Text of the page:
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New Testament Gospel of Mark

Jesus had told his disciples three times what was going to happen. And every time he finished by saying, “Three days later he will rise” (Mark 8:31, 9:31, 10:34). Now everything he had said had come to pass. However, this last comment was different than the others. He has pointed out that this was God’s definite plan since the beginning (Acts 2:22–23). To be able to point out seven different things that will happen to the Son of Man; delivered,

I have often mentioned that we often look at Christ's death on the cross as the only thing that Christ came to earth to achieve for us. It is an essential part of his earthly ministry but not the only part of his ministry on earth. The burial of Jesus is an integral piece of the gospel message (1 Cor 15:3-4, Acts 13:26-31). The burial is mentioned in all of the Gospel accounts (Matt 27:57–61; Mark 15:42–47; Luke 23:50–56; John

Jesus had hung on the cross since 9:00 AM that morning. Those watching had mocked the Lord of Glory. They had asked for a sign, but it was at midday that they saw a sign. Everything started to go dark. Joshua was there the day the sun stood still, but this day was the opposite. Darkness came over the whole land. This is the darkest day in the history of mankind. There had been dark days before and dark days

Over the past weeks, we have seen the words of Jesus fulfilled. Jesus told his disciples three times that the Son of man came to suffer. We have noted that every piece has been falling into place. This week is no different. Before we get to this passage, we need to be reminded that sometimes when we hear something frequently, we can become numb to the emotion. I know people with emotionally draining jobs that see the effect of that

The rooster had crowed, and the sun had risen. Peter was weeping. The chief priest and scribes had condemned Jesus to death (Mark 14:64). Over the proceeding pages, we have seen how the words of Christ are coming to pass. Judas had betrayed him. He was handed over to the chief priests and the scribes. They condemned him to death. The disciples had scattered. Peter had denied his Lord three times. Now we see the next fulfillment of Christ’s words,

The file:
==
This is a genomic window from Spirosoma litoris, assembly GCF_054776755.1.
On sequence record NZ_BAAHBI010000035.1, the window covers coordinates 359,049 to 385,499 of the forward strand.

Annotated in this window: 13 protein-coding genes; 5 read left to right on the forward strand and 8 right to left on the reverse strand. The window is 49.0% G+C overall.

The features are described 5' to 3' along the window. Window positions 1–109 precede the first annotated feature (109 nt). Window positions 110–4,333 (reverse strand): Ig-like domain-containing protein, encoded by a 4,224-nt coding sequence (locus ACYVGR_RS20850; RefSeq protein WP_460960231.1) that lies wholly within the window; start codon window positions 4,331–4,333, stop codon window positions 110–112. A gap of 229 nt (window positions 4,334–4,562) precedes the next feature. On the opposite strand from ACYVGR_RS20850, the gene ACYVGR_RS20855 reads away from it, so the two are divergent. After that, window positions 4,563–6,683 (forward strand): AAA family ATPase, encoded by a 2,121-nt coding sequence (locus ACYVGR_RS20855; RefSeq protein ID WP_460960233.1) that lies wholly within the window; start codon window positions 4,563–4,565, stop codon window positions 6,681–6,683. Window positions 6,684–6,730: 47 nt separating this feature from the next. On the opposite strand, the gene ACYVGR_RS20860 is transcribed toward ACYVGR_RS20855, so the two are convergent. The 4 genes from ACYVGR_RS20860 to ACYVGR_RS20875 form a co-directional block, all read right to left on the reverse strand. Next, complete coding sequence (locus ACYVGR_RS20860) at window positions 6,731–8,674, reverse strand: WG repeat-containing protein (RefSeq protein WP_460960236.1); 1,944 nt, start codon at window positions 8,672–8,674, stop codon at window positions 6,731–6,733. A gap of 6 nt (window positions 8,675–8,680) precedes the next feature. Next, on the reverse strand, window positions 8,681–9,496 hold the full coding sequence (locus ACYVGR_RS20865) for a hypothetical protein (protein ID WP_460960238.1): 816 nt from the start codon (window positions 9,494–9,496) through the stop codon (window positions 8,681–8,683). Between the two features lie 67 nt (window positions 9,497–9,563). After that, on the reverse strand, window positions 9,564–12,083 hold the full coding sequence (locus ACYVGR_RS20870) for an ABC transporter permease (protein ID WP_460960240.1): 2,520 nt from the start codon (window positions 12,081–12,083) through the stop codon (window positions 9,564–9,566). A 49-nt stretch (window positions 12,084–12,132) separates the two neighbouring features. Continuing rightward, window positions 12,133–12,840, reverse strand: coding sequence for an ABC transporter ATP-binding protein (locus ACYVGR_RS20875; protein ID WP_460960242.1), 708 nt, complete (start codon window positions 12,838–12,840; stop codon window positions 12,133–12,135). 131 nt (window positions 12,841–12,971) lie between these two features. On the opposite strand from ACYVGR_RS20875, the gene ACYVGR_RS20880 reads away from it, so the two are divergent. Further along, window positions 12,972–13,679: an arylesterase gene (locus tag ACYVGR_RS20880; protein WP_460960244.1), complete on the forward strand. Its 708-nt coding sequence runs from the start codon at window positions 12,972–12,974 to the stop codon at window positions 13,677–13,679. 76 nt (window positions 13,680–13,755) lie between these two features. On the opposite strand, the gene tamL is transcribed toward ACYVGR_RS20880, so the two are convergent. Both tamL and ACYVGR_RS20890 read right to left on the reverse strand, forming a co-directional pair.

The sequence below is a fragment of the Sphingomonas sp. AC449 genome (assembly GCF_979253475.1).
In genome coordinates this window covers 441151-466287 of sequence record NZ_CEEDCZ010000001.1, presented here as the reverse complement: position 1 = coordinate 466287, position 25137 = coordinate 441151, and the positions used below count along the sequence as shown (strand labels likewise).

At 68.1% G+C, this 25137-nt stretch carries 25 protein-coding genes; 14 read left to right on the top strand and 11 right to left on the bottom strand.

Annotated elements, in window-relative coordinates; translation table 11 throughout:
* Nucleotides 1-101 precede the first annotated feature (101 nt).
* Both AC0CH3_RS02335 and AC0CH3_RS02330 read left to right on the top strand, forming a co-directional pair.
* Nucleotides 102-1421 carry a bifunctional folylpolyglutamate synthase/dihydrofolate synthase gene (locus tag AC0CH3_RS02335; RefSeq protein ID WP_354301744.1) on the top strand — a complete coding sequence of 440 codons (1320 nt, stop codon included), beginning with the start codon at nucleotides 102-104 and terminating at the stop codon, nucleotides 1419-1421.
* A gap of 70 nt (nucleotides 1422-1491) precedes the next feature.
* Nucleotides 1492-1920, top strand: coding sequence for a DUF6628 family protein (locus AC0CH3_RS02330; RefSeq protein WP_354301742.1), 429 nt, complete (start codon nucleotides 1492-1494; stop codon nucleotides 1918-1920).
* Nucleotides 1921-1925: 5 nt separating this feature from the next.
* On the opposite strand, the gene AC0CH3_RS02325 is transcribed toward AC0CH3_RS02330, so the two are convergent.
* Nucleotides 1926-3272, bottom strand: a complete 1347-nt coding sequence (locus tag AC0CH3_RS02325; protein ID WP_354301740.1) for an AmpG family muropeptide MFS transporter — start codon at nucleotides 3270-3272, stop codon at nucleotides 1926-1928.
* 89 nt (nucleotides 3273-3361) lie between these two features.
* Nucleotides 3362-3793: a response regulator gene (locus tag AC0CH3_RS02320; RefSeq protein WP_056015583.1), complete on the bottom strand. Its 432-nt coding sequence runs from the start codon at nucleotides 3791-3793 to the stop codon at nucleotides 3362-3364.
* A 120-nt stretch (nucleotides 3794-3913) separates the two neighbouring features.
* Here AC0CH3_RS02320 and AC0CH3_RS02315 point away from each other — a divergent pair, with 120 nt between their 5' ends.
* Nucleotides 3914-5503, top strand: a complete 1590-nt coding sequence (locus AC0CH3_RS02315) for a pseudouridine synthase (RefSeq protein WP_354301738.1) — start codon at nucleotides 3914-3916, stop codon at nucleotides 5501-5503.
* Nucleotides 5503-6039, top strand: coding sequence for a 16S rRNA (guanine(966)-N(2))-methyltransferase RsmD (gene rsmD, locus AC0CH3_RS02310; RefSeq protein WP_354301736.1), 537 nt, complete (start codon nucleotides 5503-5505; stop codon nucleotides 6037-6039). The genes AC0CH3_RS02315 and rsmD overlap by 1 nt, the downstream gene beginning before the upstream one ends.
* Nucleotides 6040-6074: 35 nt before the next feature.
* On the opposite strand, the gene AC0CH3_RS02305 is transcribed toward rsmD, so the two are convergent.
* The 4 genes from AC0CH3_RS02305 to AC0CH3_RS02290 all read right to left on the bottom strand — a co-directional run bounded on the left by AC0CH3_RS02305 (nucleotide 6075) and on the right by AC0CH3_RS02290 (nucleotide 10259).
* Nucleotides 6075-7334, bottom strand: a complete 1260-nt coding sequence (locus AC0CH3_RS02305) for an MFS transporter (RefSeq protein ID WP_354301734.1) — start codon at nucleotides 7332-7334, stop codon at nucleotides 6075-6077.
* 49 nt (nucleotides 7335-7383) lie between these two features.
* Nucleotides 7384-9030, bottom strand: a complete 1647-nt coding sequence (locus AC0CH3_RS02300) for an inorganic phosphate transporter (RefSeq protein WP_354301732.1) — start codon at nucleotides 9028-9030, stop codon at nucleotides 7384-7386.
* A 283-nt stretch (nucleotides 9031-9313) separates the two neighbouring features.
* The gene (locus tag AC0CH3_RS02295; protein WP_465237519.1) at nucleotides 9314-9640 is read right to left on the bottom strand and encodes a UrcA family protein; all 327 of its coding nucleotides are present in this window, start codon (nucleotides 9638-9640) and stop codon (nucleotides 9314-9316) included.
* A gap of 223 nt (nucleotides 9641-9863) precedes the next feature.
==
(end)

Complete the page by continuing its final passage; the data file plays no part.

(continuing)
The gospel of Mark has many various layers to it, one major theme is, of course, the earthly life death, and resurrection of Jesus Christ. We can see sublayers throughout the pages of the Gospel of Mark. One which comes up is “who do you say that I am?” Another great theme that flows throughout the gospel is that of discipleship. Reading through the gospel and looking at discipleship and the disciples is a great exercise. It shows the realities

He has been telling his disciples that the Son of Man must suffer many things (Mark 8:31-33, 9:30-31, 10:32-34). We see this unraveling as we continue to read through this chapter. We see the beginning of these events beginning to take place, mainly that Christ is delivered into the hands of the chief priests and scribes. I. Treated like a Traitor Jesus as he was telling the disciples that his betrayer is at hand (Mark 14:42) in steps Judas. We know what

As we continue to this dark and depressing chapter, we see one of the depths of sorrow that Christ felt in his humiliation. As we have seen this chapter shows the faithlessness of Christ’s disciples. As Jesus’ earthly ministry comes to an end the disciples will betray, abandon and deny Christ. In today’s passage, we see the disciples' shortcomings and weakness, in the flesh. However, we see Christ’s sorrow and the realities of anxiety that is upon his human shoulders.

The chapter truly is depressing. One could almost forget what has happened over the last three years or so of Jesus' earthly ministry. The chapter is marked with betrayal, denial, abandonment, weakness, arrest, and false testimony. Jesus’ days were filled with conflict; however, these last days of his earthly ministry are dark moments in world history. These grievous sins are horrific for us to consider but in light of Jesus' ministry which sought to heal so many and teach the

Every community or family has traditions. Some are deliberate others develop over time. These are embedded into the community or family. Often those outside looking in get a sense of that tradition, but it seems more to be a reoccurring event rather than something with purpose, nostalgia, or longevity. As Australian many American traditions overlap because of the connection to the Christian Calendar. Yet, some don’t always have the same equivalence. America has thanksgiving and black Friday. Australia has boxing

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